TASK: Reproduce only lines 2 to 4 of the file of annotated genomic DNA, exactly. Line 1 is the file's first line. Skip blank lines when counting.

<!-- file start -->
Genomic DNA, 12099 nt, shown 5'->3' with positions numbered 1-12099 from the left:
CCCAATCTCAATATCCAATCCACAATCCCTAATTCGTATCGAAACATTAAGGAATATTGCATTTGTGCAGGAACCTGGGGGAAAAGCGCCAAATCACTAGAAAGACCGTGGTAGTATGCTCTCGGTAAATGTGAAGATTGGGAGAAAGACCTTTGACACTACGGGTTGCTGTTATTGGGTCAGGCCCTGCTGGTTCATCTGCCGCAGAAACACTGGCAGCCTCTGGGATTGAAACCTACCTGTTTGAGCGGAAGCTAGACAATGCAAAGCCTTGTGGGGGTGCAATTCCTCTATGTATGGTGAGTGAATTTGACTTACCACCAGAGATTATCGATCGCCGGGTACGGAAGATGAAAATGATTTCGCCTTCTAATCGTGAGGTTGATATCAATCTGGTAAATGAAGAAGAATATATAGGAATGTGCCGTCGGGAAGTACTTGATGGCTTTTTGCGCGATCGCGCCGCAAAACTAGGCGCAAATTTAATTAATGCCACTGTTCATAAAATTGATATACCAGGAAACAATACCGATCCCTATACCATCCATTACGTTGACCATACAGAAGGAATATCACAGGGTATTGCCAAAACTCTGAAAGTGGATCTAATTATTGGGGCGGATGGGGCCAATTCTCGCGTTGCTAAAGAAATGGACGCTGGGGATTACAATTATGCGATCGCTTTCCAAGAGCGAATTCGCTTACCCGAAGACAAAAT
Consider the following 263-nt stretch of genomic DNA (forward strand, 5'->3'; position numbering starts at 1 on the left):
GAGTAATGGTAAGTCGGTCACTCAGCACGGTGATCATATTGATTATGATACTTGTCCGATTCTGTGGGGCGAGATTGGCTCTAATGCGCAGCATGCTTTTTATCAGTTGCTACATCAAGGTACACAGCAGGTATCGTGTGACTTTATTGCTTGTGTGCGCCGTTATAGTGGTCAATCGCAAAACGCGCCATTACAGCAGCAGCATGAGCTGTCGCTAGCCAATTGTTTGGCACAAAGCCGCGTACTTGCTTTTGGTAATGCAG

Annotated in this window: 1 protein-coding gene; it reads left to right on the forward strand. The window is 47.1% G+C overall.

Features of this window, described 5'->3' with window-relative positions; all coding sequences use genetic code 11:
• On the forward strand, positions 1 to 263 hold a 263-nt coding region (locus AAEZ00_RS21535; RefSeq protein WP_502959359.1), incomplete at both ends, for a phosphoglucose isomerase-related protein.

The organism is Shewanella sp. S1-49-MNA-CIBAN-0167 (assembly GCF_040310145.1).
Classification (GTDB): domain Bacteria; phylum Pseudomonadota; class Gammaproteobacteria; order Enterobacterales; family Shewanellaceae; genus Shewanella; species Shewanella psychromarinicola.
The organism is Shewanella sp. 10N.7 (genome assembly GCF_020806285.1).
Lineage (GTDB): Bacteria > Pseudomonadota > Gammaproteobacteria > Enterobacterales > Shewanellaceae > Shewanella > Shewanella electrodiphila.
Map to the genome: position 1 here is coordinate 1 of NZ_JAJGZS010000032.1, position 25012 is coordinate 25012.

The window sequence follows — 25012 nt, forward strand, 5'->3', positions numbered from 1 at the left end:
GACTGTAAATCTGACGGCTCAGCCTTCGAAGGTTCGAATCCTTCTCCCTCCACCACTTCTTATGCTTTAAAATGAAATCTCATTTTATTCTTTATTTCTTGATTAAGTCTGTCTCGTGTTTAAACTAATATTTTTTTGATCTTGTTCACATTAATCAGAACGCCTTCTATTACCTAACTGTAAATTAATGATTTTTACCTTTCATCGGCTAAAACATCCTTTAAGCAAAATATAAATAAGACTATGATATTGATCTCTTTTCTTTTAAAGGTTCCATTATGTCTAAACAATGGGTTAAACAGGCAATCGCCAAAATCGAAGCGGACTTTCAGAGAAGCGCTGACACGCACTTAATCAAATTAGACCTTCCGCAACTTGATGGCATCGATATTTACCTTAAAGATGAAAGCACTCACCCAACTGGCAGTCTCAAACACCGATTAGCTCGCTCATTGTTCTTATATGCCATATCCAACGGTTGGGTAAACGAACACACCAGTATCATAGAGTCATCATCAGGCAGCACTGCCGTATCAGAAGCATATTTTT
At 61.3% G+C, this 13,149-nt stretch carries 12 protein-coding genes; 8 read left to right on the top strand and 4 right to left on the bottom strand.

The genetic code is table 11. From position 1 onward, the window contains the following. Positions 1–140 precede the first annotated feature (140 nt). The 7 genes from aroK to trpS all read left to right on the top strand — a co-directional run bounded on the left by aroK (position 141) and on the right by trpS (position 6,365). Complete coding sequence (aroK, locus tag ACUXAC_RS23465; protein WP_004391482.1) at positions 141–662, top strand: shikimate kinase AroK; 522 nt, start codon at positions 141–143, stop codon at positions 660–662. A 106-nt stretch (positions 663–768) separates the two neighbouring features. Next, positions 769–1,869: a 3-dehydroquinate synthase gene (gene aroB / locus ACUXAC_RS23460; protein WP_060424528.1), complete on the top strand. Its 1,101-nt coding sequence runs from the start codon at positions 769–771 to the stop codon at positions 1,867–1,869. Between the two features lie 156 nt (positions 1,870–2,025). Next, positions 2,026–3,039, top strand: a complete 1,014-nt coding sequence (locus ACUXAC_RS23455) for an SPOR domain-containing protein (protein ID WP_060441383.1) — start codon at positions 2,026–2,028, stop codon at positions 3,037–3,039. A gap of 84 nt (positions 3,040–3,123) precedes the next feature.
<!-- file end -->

CCCAATCTCAATATCCAATCCACAATCCCTAATTCGTATCGAAACATTAAGGAATATTGCATTTGTGCAGGAACCTGGGGGAAAAGCGCCAAATCACTAGAAAGACCGTGGTAGTATGCTCTCGGTAAATGTGAAGATTGGGAGAAAGACCTTTGACACTACGGGTTGCTGTTATTGGGTCAGGCCCTGCTGGTTCATCTGCCGCAGAAACACTGGCAGCCTCTGGGATTGAAACCTACCTGTTTGAGCGGAAGCTAGACAATGCAAAGCCTTGTGGGGGTGCAATTCCTCTATGTATGGTGAGTGAATTTGACTTACCACCAGAGATTATCGATCGCCGGGTACGGAAGATGAAAATGATTTCGCCTTCTAATCGTGAGGTTGATATCAATCTGGTAAATGAAGAAGAATATATAGGAATGTGCCGTCGGGAAGTACTTGATGGCTTTTTGCGCGATCGCGCCGCAAAACTAGGCGCAAATTTAATTAATGCCACTGTTCATAAAATTGATATACCAGGAAACAATACCGATCCCTATACCATCCATTACGTTGACCATACAGAAGGAATATCACAGGGTATTGCCAAAACTCTGAAAGTGGATCTAATTATTGGGGCGGATGGGGCCAATTCTCGCGTTGCTAAAGAAATGGACGCTGGGGATTACAATTATGCGATCGCTTTCCAAGAGCGAATTCGCTTACCCGAAGACAAAAT
Consider the following 263-nt stretch of genomic DNA (forward strand, 5'->3'; position numbering starts at 1 on the left):
GAGTAATGGTAAGTCGGTCACTCAGCACGGTGATCATATTGATTATGATACTTGTCCGATTCTGTGGGGCGAGATTGGCTCTAATGCGCAGCATGCTTTTTATCAGTTGCTACATCAAGGTACACAGCAGGTATCGTGTGACTTTATTGCTTGTGTGCGCCGTTATAGTGGTCAATCGCAAAACGCGCCATTACAGCAGCAGCATGAGCTGTCGCTAGCCAATTGTTTGGCACAAAGCCGCGTACTTGCTTTTGGTAATGCAG